Additional benefits may be required depending on the requested tasks. If the nanny needs to use their own vehicle to drive the children to and from school or extracurricular activities, mileage reimbursement should be paid at the legal rate. Proper compensation is key for nannies to feel valued and remain long-term with their nanny families.
Agreeing to New Terms
Do not agree on new tasks immediately. Accepting duties without a thorough grasp of the assumed responsibilities may cause discomfort and strain on an effective nanny-family relationship. When in doubt, try setting up a trial period to confirm that both nanny and family are aligned in their respective expectations. Use this time to verify that everything is going as planned or to identify potential struggles and address them.
When negotiating the terms, talk about the mutual benefits and align tasks and compensation or offer additional benefits to make it attractive. Take our infant care example into consideration and assume the nanny is also required to provide overnight care a few nights a week for the first three months. In addition to a raise in the hourly rate, a great idea to make it more appealing is to offer a paid half-day-off every week for the nanny to rest and recover.
If no trial period is required or everyone understands and agrees to the new obligations and terms, proceed to draft and sign the new terms and include them as an annex to the nanny agreement. Here is a useful template to assist with this step. This phase is critical for maintaining transparency and confidence in your employer-employee relationship, as well as for strengthening your nanny-family bond.
Gradual Integration and Boundaries
There is a learning curve when taking over new tasks! Changes take time to implement, therefore it is preferable to introduce them gradually.
Smoothly integrate tasks into the daily routine to ensure accuracy. For example, if the nanny is required to faciliate a new school drop-off, start by driving them with the nanny as a co-pilot so they can become comfortable with the route and understand what to do during drop-off and pick-up. After this, switch places and let the nanny drive a couple of times until everyone is comfortable and ready to carry this task independently.
Discuss and prioritize the tasks, then agree on a completion deadline or schedule. This step aids the nanny's planning and time management, so be explicit about how frequently or when the activities are anticipated to be accomplished. However, be aware! Expecting to complete too many responsibilities at once can overwhelm or weary the nanny and the children's development and well-being should remain their main priority!
Flexibility and Feedback
As mentioned before, getting used to new responsibilities can take some time. The family and nanny should be receptive to feedback and open to making adjustments. Working together to overcome obstacles will strengthen the nanny-family bond.
As an employer, it is important to provide positive or critical feedback from the start to make your nanny aware of any changes and allow them to swiftly make adjustments. When feedback is not provided, it may indicate that everything is working as planned and no modifications are required.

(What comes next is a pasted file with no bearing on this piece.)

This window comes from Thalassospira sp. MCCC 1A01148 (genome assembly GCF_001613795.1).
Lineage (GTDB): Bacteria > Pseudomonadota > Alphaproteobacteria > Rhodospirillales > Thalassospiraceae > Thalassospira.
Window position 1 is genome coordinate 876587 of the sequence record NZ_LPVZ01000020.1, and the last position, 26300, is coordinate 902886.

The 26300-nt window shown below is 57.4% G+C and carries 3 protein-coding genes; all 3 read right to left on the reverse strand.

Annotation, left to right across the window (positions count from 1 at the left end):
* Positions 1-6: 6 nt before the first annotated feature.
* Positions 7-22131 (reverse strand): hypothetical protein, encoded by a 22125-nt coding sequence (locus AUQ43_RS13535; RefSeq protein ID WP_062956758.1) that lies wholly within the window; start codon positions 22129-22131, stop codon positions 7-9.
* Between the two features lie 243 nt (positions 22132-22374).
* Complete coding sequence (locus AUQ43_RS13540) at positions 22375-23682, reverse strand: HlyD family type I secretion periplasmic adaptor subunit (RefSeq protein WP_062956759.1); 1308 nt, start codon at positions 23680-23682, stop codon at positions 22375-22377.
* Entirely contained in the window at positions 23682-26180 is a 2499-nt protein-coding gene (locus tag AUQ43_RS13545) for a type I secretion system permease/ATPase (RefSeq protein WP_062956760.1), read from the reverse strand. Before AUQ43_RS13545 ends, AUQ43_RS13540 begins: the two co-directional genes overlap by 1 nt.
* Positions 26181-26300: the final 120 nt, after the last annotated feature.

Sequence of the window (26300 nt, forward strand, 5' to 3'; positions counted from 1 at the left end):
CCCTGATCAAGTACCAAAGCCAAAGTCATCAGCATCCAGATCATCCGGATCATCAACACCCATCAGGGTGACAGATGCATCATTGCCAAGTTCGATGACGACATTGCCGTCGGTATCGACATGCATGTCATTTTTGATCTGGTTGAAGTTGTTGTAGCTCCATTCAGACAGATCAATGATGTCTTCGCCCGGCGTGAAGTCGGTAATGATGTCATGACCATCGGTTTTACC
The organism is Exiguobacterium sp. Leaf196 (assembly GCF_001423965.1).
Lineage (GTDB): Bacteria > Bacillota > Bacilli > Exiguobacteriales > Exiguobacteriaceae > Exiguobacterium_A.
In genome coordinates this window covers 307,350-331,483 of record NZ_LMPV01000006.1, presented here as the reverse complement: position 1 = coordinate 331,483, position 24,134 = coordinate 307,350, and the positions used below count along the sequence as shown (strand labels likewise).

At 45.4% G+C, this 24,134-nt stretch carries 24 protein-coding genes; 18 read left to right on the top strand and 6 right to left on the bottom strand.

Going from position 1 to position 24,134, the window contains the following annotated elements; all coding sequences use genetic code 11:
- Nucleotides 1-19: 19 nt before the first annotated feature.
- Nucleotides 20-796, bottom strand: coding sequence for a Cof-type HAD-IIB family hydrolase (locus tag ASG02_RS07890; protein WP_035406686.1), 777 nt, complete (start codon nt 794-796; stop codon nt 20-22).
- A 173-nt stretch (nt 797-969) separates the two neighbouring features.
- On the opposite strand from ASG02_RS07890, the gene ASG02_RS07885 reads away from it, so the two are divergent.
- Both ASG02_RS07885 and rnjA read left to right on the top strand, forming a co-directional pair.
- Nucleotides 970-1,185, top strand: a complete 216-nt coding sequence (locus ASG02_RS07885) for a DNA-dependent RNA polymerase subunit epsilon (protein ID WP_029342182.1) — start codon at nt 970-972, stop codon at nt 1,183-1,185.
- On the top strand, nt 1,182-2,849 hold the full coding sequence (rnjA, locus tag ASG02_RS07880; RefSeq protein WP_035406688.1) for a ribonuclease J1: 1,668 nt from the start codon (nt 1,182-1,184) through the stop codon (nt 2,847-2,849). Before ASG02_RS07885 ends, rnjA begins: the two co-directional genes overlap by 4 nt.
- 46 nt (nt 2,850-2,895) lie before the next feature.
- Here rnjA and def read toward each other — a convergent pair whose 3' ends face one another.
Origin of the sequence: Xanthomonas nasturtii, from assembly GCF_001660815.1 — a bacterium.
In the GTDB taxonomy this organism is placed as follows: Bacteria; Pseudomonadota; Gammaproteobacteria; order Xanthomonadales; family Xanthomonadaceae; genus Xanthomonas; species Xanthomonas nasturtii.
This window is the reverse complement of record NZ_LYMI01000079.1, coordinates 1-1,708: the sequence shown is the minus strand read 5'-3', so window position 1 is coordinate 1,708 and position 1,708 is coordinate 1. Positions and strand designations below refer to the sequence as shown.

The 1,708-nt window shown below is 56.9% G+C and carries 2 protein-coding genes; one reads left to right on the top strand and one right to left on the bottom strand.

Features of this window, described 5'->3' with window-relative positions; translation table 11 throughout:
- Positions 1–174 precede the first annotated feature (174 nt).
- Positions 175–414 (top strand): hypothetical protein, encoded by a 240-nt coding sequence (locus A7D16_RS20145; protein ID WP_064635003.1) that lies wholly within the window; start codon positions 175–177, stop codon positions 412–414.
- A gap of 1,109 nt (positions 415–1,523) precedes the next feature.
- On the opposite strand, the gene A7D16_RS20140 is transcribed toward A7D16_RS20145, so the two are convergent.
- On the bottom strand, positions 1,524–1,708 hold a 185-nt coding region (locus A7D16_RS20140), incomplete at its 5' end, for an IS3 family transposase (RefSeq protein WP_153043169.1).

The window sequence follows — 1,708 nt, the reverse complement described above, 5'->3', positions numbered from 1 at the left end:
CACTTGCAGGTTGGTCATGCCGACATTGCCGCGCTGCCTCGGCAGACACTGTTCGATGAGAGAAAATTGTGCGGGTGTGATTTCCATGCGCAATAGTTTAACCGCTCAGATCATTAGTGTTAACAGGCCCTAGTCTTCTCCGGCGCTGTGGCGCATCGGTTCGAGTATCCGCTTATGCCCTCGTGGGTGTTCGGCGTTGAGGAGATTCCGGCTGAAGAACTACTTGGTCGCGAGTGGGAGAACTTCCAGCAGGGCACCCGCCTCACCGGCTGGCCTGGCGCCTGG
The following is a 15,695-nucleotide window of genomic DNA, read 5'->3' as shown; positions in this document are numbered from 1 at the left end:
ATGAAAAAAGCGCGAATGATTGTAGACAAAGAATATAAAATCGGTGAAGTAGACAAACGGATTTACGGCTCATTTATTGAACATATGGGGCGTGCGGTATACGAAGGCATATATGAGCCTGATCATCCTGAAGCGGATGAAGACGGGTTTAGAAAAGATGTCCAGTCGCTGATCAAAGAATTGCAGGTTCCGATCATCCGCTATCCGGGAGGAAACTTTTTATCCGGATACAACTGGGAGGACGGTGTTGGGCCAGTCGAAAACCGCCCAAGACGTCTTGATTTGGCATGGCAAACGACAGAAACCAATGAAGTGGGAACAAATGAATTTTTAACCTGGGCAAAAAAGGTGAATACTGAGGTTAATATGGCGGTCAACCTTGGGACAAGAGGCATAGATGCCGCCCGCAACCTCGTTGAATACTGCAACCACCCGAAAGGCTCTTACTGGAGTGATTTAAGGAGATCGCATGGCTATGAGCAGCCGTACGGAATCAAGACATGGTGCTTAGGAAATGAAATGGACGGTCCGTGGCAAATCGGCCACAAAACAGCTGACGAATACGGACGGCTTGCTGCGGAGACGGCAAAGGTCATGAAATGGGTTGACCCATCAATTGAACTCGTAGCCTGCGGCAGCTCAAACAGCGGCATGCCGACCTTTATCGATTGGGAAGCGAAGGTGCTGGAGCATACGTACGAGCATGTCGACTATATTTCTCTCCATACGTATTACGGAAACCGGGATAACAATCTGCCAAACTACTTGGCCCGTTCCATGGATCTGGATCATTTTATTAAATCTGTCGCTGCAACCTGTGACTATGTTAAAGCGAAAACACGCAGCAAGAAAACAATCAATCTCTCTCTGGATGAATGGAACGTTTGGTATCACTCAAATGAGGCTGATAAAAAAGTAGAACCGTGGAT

If you are a nanny, be flexible and open to recommendations, or make suggestions and discuss the necessary adjustments to ensure that the family's expectations are satisfied. Your adaptability and ability to discover creative and better solutions to potential problems is acknowledged and appreciated.
Most employees are motivated to do a good job when they get recognition. Employers, on the other hand, appreciate knowing they are the best boss ever! So just say it!
Tell your nanny how much you appreciate them! Thank them for being willing to take on more tasks and emphasize how great they are doing. Show appreciation by giving verbal or written praise, small gifts like flowers or treats, children's projects made just for them, gift cards to their favorite stores, or even a paid day off!
Nannies can show appreciation to their nanny family too! Thank the family for trusting your abilities and show how grateful you are with small gestures like leaving notes and tips about things they need to know, making them a quick breakfast if they are running late for work, or making a special dessert or treat for the family to enjoy after dinner. Any extra thing you do for your family that shows you have their back and are there for them is a great way to show your appreciation.
The nanny-family relationship is built on trust, collaboration, and shared growth in the ever-evolving world of parenting and caregiving. This evolution relies on open communication to discuss and agree on new tasks that fit children's developmental stages and changing schedules.
Families and nannies can smoothly transition to new responsibilities by understanding their roles and needs, assessing their compatibility, and setting clear expectations. Your bond grows through mutual understanding, flexibility, and expressions of appreciation. After all, the main objective of your dynamic duo is to provide the best care and support for the children.
At The STEM Nanny Company, we emphasize the power of communication as a way to help families and nannies navigate their journey to ensure a positive experience!